"What happens then? What happens if you have a nice skill set of educational skills, but you don't have the social skills?" Braatz said.

Braatz says she's seen many students make it out of the educational system and struggle to find work. She also says the state provides a healthy amount of workshops and other job opportunities for those with autism, but that could change as the numbers increase.

Regardless, Thompson stays positive for when her kids are fully grown up.

"I think with the proper support and everything in the state, I think they'll be OK," Thompson said.

If numbers continue to increase, more families will have to hope like Thompson.

If you would like to learn more about autism, Thompson and another Rhinelander mother are holding an "Autism 101" program at Crescent Elementary School in Rhinelander at 3319 Boyce Dr.

The event starts at 6 p.m. on April 14th.

For more information call 915-799-1736










Related Weblinks:
CDC Report

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 IN OTHER NEWS
What We're Working OnSubmitted: 09/04/2015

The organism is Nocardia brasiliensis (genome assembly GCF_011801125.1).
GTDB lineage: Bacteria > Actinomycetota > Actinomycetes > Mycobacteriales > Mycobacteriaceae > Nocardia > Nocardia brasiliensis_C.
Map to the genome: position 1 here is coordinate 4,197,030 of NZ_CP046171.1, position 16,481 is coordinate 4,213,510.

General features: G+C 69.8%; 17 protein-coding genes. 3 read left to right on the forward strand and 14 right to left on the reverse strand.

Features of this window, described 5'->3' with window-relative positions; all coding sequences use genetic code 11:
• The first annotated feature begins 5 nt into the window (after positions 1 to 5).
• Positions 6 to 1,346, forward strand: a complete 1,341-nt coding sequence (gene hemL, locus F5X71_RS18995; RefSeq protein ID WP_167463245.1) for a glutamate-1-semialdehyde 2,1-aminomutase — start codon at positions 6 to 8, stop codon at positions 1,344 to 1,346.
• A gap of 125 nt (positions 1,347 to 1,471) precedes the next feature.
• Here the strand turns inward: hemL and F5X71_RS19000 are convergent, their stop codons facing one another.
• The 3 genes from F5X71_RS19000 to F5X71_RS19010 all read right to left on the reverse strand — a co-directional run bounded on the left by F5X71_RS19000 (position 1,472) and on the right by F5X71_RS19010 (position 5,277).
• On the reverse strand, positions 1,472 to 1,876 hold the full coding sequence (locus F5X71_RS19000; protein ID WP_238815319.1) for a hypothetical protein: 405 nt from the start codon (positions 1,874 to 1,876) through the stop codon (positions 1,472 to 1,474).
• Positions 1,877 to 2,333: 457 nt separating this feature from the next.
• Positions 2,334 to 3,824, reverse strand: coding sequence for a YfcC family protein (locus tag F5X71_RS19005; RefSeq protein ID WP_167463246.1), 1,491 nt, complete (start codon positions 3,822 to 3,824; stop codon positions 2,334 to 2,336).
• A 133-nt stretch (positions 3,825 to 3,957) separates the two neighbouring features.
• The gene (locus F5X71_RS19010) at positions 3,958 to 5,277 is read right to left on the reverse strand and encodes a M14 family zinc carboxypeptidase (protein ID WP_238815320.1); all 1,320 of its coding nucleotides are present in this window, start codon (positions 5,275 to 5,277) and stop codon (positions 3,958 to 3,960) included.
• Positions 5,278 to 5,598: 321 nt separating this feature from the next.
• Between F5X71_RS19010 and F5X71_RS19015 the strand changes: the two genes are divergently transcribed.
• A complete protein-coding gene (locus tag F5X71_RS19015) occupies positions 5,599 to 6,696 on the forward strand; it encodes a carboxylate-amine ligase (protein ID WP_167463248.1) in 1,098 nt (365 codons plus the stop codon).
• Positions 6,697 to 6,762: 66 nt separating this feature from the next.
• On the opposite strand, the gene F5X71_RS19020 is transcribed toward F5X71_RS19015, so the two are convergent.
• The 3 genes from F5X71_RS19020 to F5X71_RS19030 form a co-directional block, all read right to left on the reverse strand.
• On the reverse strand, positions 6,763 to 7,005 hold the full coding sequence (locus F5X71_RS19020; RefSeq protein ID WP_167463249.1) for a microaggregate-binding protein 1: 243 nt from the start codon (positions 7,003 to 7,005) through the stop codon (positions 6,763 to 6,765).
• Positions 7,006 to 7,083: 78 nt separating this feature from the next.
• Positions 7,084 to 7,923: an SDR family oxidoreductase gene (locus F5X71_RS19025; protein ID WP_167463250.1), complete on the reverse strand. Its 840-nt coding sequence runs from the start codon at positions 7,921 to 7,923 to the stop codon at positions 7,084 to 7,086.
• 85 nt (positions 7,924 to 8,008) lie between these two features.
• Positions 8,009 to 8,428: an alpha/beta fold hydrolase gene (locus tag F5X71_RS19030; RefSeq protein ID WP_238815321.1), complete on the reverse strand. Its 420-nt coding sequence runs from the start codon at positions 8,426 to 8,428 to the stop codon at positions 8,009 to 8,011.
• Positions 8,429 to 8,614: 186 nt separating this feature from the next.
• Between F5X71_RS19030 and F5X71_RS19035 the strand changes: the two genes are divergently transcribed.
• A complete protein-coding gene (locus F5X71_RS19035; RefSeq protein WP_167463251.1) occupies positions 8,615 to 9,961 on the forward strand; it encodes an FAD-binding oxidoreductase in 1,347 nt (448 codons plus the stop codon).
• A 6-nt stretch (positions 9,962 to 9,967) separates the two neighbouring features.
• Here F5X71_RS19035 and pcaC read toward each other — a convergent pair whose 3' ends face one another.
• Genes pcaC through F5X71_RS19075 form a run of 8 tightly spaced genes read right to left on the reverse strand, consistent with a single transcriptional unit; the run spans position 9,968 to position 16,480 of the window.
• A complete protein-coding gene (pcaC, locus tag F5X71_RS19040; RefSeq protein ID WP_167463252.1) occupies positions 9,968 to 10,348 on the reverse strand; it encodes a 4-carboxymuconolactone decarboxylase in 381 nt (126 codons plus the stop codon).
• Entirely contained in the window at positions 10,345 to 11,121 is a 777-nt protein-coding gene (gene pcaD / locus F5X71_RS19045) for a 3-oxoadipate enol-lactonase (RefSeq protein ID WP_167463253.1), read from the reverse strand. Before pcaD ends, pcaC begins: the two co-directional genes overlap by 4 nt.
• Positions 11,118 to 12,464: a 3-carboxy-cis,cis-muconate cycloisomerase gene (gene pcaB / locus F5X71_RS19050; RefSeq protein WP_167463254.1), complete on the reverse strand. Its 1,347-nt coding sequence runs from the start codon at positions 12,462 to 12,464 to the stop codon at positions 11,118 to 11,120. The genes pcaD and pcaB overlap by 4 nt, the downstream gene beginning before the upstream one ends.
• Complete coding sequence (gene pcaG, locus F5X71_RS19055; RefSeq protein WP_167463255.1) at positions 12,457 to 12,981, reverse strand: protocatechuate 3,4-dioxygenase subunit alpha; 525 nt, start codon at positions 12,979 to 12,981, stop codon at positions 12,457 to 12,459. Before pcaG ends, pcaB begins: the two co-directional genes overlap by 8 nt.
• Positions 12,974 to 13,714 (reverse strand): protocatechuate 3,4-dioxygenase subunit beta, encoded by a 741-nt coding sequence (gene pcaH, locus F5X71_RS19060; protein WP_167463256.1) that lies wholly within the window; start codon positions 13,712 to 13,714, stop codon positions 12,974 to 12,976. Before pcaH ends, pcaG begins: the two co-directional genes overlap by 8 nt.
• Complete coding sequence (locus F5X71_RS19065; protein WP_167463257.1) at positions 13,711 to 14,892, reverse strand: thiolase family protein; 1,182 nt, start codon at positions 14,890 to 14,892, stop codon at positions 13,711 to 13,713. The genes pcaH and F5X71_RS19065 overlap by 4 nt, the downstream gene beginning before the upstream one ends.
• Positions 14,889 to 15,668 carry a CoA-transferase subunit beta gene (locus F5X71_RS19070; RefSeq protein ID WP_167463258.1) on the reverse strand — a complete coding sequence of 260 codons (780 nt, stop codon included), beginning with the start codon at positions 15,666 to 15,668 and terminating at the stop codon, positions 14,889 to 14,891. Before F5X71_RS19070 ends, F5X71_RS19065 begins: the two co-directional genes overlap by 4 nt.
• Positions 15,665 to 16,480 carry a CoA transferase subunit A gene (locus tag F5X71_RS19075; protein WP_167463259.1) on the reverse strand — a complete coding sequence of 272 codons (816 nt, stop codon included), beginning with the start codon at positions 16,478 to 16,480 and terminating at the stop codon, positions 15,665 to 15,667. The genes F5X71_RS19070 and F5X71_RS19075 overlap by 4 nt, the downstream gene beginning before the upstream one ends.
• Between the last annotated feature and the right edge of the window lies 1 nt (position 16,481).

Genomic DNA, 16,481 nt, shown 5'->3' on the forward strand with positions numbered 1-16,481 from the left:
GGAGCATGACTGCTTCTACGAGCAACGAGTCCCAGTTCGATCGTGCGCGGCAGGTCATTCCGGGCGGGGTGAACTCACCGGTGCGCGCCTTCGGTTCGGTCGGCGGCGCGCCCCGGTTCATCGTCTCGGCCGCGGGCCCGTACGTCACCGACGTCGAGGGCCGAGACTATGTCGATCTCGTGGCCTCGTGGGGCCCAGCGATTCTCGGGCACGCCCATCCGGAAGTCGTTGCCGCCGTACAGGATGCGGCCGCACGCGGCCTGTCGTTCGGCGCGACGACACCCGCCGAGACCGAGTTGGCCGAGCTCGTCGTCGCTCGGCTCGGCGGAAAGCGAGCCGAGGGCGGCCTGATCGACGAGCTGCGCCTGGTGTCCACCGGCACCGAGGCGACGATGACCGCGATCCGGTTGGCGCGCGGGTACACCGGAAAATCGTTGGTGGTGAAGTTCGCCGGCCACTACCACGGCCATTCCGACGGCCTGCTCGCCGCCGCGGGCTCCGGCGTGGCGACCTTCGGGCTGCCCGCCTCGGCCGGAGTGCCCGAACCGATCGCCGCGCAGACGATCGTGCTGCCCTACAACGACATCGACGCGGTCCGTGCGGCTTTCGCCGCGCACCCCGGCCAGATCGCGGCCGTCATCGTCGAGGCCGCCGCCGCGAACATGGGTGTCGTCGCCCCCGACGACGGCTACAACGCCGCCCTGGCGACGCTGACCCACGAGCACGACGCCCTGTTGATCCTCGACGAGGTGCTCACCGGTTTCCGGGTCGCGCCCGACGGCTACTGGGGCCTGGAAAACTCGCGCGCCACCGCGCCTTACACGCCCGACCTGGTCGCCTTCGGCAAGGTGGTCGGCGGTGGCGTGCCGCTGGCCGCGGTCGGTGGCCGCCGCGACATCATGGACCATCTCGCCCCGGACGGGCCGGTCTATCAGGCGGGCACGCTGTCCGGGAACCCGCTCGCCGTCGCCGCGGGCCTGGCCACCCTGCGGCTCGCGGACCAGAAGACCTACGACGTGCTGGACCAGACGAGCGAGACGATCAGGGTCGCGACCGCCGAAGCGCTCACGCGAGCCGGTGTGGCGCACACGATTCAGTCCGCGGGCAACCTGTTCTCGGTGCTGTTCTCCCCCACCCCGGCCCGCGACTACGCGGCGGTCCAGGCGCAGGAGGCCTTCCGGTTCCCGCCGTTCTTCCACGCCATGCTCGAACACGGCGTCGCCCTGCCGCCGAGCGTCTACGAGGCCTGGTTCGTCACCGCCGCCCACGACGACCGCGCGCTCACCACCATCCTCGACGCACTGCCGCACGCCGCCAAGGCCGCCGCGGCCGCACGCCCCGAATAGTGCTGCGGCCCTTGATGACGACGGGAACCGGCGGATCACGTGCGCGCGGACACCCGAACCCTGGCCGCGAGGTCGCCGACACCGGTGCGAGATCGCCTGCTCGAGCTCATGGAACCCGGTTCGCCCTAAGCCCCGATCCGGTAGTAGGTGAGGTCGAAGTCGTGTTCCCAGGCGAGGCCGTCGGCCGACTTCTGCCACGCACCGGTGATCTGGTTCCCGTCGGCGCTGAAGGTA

- This year, the Lakeland area will pack its millionth food packet to send to hungry kids around the world. Volunteers work with Food For Kidz to measure and package dry food. This year the group has increased its goal, but it needs 600 volunteers to help.

- We'll speak with with Crandon's new school superintendent about the challenges he faces.


- And take a visit to Langlade County to learn how one group is protecting its lake.


We'll have the details on these stories and more tonight on Newswatch 12 - news from where you live.

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TOMAHAWK - Some school board members in the Northwoods run unopposed, but that could change in Tomahawk.

Ken Schulz is one of the more than 100 community members who want change.

The change could mean there's only seven people on the Tomahawk School Board instead of nine. 
 
Schulz is the former school board president.